Taking a Critical Look at How The
Media Influences Well-Being
Media Audit - A Free Lesson Plan
As part of a recent Social Heath unit, I asked my students to take a critical look at how the media impacts social well-being. This blog post is a look at the activity they did.
My students are constantly bombarded with subtle and not so subtle messages from the media. Whether it comes from the books they're reading, the social media accounts they're following, or the T.V. shows they're binge-watching, the media is powerfully influencing their well-being.
As I'm sure you too have come to realize, as teachers we can't isolate our kids from the media. It's just not realistic and it doesn't actually solve any problems. Instead, we need to help students develop the skill to think critically and learn how to assess the messages they're consuming.
I know this isn't easy. Because let's be honest we (yes, we teachers included) know from personal experience just how easy it is to be a passive consumer. We unconsciously scroll through social media feeds, sing along with popular music, and watch a show in the background while folding laundry. Media has basically become society's giant white noise machine.
And that's pretty scary.
In an effort to break the trend of passive consumption, I wanted to challenge my students to think critically about the media they take in. I wanted them to break the trend of writing everything off as "just entertainment," and empower them to be conscious consumers.
The Lesson Plan
With all of that in mind, let's get to the actual lesson plan*. The goal of this activity was for students to critically define the messages being presented in the media and determine if the messages are improving or harming their well-being.
*For this lesson I specifically wanted students to look at how the media impacts their social well-being, however, this activity could be used to assess how the media influences any element of well-being).
Teaching Step 1
» Before diving into the media messages, I wanted to make sure students had a clear understanding of Social Health. So we did a quick refresher on the definition of Social Health - - Social health refers to being connected and feeling like you belong. Being able to build and sustain relationships. And learning how to be a good friend.
Teaching Step 2
» Next, students needed to understand what exactly the media is. As soon as I say "media" they assume I'm talking about social media. And while they aren't exactly wrong, the term "media" definitely refers to more than just social media. Here's the definition I used with my students - - The media refers to methods of communication that influences people. So the term media could be talking about books, magazines, newspapers, television shows, music, movies, etc..
Teaching Step 3
» After students better understood what exactly the media is, as a class we started reviewing what messages are being presented about social health. To assess media messages...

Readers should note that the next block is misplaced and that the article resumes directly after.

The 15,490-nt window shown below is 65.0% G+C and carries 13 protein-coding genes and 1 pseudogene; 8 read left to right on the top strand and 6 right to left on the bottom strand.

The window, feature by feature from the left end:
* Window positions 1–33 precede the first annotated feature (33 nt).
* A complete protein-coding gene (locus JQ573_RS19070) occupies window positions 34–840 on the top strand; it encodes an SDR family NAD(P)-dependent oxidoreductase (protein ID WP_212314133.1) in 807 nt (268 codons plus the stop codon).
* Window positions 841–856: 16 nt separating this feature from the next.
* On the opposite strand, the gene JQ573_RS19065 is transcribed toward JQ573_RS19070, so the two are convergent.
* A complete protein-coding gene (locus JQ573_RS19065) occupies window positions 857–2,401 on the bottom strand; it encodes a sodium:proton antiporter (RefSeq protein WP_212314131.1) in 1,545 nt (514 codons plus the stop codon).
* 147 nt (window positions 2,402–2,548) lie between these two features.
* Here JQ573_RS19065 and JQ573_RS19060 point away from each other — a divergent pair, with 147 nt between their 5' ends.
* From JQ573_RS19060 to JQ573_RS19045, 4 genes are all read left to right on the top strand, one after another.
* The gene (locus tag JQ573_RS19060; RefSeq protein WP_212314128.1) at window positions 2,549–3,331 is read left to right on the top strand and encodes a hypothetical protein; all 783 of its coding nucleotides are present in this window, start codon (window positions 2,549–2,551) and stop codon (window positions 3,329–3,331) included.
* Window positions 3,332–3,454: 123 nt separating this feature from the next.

- First, students listed a specific media source
- Then, they would identify the message about social media being presented
- Next, the truthmeter - - students would share if they thought the message was a 100% true, a little white lie, or a big fat lie
- Finally, students would assess how hearing each particular message impacts their social well-being
To help give more context, these are examples. The specific media source is in orange followed by the message they're presenting about social health.
- Wonder - Be kind and get to know people before you judge their value as a person
- Shake It Off - Don't get caught up in the negativity
- News (I found that many kids don't watch or read the news, so I gave them the option to swap this one for a book)
- Most news stories about teens connected to bullying. The message is that bullying is not acceptable and that the consequences can be very severe.
- Social Media
- Facebook, Instagram, Twitter - It's socially healthy to constantly be on social media and that connecting online is better (or at least equal to) than connecting in real life.
- And here's an even more specific example - - Logan Paul - It's acceptable to travel to a foreign country and be disrespectful of cultural norms for personal gain.
- 13 Reasons Why - If someone treats you wrong, it's okay to get revenge on them.
After discussing these examples with students, they worked through the worksheet in pairs looking at the media they personally consume.
[Tweet "Free Resource: Media Audit activity and worksheet. Teach students how to think critically about the media messages they consume."]
Overall, I was very happy with how this activity went. Reading some of my student's work made really feel like they were really starting to think critically. However, in the future, I will take even more time to discuss examples as a class before students do pair work. I say this because it was evident in some of my students' work that they didn't quite grasp the definition of media.
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A middle school health teacher turned curriculum developer (and #WAHM). I'm on a mission to share the easiest-to-teach, most impactful health lesson plans on the Internet. Because your time and energy is better spent on teaching and connecting, not on planning and prep.